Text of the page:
The Girl From Monaco

Overview

A bodyguard hired to look after a lawyer ends up protecting the man from himself in this breezy comedy from France. Bertrand Beauvois Fabrice Luchini is a successful fiftysomething attorney who's hired to represent Edith Lasalle Stéphane Audran, who has been charged with killing a man with ties to the Russian mafia. Edith's adult son, Louis Gilles Cohen, has been warned that Russian strong-arm men may try to silence his mother and her legal team, so he hires a private security team to protect them and Bertrand ...
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Overview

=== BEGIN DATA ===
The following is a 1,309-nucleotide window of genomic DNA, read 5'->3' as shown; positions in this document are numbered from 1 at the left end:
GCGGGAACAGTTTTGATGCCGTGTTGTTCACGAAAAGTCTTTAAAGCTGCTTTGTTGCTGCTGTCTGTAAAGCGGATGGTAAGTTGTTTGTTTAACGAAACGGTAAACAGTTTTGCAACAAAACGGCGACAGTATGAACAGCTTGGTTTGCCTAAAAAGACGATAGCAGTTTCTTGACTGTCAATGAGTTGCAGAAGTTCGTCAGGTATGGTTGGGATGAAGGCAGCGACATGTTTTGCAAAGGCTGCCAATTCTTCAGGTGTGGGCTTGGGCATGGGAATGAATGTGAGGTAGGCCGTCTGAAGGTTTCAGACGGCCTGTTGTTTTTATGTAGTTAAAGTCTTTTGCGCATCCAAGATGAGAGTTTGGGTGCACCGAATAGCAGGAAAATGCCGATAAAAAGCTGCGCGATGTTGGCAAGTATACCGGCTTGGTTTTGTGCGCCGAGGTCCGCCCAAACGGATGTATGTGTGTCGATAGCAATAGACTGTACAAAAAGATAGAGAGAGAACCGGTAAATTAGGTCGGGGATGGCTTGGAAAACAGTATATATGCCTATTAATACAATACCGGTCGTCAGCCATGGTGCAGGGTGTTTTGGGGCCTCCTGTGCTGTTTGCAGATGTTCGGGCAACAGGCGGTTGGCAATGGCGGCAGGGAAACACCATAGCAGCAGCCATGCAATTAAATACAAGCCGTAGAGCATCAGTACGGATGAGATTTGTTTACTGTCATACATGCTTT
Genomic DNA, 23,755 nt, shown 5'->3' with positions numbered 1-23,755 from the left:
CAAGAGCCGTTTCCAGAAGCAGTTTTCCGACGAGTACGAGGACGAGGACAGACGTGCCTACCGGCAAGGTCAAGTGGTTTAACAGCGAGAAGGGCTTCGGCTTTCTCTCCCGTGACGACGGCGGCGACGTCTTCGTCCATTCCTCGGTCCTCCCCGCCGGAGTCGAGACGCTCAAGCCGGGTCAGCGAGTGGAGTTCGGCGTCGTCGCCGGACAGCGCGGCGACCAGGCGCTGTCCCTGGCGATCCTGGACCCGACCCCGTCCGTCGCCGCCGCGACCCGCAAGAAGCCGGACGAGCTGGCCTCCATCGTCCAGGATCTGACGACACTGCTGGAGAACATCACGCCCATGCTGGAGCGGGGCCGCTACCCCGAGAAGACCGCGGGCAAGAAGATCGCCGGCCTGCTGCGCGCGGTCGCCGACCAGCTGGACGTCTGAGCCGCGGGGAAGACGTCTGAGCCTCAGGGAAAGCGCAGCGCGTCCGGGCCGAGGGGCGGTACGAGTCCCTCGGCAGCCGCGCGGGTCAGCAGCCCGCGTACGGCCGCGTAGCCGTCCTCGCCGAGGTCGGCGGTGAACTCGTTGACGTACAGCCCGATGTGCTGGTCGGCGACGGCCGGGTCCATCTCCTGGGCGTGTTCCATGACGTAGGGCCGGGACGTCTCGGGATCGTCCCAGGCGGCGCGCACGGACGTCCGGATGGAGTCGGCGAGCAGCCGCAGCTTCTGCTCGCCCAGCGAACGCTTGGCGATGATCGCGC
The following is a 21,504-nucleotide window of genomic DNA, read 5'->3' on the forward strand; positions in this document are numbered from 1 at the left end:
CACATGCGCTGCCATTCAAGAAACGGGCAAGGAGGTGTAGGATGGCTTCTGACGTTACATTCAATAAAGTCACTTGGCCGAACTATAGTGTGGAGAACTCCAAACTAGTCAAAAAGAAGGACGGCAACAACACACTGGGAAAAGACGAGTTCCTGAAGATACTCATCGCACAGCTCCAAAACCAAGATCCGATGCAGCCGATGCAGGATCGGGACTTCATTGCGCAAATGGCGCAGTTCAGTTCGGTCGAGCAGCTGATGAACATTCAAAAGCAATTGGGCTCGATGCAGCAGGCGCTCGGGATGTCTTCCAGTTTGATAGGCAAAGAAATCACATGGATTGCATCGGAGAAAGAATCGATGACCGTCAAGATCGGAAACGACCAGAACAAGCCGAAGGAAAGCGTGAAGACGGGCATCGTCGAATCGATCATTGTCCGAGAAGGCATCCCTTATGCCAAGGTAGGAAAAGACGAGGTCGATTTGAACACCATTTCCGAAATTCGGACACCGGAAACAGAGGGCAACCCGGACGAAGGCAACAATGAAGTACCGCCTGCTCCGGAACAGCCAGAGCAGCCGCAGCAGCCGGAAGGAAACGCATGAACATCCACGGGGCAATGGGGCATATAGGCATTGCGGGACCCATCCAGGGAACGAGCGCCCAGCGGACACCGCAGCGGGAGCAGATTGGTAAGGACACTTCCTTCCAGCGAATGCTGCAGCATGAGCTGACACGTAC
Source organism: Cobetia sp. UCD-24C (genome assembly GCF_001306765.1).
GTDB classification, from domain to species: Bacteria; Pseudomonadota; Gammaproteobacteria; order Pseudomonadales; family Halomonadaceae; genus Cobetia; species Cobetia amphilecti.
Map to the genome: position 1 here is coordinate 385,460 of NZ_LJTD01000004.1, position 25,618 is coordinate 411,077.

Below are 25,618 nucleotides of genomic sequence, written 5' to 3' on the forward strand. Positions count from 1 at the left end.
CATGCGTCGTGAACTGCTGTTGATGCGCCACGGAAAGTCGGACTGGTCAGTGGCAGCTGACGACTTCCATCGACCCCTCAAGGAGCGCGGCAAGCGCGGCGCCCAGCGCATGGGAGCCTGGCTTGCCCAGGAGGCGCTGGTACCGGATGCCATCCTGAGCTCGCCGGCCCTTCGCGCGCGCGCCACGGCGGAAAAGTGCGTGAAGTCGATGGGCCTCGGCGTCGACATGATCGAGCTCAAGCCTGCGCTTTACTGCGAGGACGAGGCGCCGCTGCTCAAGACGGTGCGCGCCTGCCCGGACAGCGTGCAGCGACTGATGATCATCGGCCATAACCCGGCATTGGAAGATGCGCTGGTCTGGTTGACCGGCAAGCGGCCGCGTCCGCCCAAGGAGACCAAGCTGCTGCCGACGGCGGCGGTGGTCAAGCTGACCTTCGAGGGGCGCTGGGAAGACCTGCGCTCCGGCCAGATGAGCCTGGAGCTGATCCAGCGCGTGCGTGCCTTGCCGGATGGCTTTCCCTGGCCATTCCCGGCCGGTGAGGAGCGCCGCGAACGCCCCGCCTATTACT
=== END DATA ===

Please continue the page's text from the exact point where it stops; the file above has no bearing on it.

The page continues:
A bodyguard hired to look after a lawyer ends up protecting the man from himself in this breezy comedy from France. Bertrand Beauvois Fabrice Luchini is a successful fiftysomething attorney who's hired to represent Edith Lasalle Stéphane Audran, who has been charged with killing a man with ties to the Russian mafia. Edith's adult son, Louis Gilles Cohen, has been warned that Russian strong-arm men may try to silence his mother and her legal team, so he hires a private security team to protect them and Bertrand finds he's shadowed at all times by stone-faced Christophe Abadi Roschdy Zem. Bertrand doesn't see the need for Christophe's presence, but when the lawyer has trouble brushing off a former girlfriend he'd rather not see, the bodyguard turns out to be a valuable ally. Bertrand and Christophe strike up a friendship, as the former is increasingly impressed with the latter's street smarts and good judgment, but when Audrey Varela Louise Bourgoin, a gorgeous woman nearly half Bertrand's age, begins throwing herself at him, Christophe has a hard time convincing his client that something is clearly not right. La Fille de Monaco aka The Girl From Monaco received its North American premiere at the 2008 Toronto Film Festival.